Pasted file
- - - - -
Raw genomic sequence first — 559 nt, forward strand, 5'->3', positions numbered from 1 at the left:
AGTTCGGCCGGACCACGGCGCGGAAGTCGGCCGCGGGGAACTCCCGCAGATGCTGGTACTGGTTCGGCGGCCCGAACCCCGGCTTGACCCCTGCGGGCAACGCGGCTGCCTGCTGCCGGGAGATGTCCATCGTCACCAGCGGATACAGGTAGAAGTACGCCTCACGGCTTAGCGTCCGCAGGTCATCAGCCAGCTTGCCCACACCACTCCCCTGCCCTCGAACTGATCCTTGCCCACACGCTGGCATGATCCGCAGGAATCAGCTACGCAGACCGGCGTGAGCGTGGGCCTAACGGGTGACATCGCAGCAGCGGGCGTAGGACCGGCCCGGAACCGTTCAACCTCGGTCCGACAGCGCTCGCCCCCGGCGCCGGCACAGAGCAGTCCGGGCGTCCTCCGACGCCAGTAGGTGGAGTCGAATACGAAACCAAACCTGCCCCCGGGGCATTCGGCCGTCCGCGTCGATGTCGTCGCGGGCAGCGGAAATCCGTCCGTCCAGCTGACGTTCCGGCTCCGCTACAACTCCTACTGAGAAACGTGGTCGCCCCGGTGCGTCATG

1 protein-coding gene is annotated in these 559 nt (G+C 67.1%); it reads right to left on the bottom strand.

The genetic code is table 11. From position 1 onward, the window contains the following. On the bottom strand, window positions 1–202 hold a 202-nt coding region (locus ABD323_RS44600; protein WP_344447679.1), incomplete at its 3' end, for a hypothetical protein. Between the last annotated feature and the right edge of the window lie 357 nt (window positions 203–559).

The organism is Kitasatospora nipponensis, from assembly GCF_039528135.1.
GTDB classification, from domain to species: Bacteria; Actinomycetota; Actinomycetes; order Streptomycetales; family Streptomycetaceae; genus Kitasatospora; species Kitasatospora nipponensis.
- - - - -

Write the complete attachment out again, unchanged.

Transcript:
Raw genomic sequence first — 559 nt, forward strand, 5'->3', positions numbered from 1 at the left:
AGTTCGGCCGGACCACGGCGCGGAAGTCGGCCGCGGGGAACTCCCGCAGATGCTGGTACTGGTTCGGCGGCCCGAACCCCGGCTTGACCCCTGCGGGCAACGCGGCTGCCTGCTGCCGGGAGATGTCCATCGTCACCAGCGGATACAGGTAGAAGTACGCCTCACGGCTTAGCGTCCGCAGGTCATCAGCCAGCTTGCCCACACCACTCCCCTGCCCTCGAACTGATCCTTGCCCACACGCTGGCATGATCCGCAGGAATCAGCTACGCAGACCGGCGTGAGCGTGGGCCTAACGGGTGACATCGCAGCAGCGGGCGTAGGACCGGCCCGGAACCGTTCAACCTCGGTCCGACAGCGCTCGCCCCCGGCGCCGGCACAGAGCAGTCCGGGCGTCCTCCGACGCCAGTAGGTGGAGTCGAATACGAAACCAAACCTGCCCCCGGGGCATTCGGCCGTCCGCGTCGATGTCGTCGCGGGCAGCGGAAATCCGTCCGTCCAGCTGACGTTCCGGCTCCGCTACAACTCCTACTGAGAAACGTGGTCGCCCCGGTGCGTCATG

1 protein-coding gene is annotated in these 559 nt (G+C 67.1%); it reads right to left on the bottom strand.

The genetic code is table 11. From position 1 onward, the window contains the following. On the bottom strand, window positions 1–202 hold a 202-nt coding region (locus ABD323_RS44600; protein WP_344447679.1), incomplete at its 3' end, for a hypothetical protein. Between the last annotated feature and the right edge of the window lie 357 nt (window positions 203–559).

The organism is Kitasatospora nipponensis, from assembly GCF_039528135.1.
GTDB classification, from domain to species: Bacteria; Actinomycetota; Actinomycetes; order Streptomycetales; family Streptomycetaceae; genus Kitasatospora; species Kitasatospora nipponensis.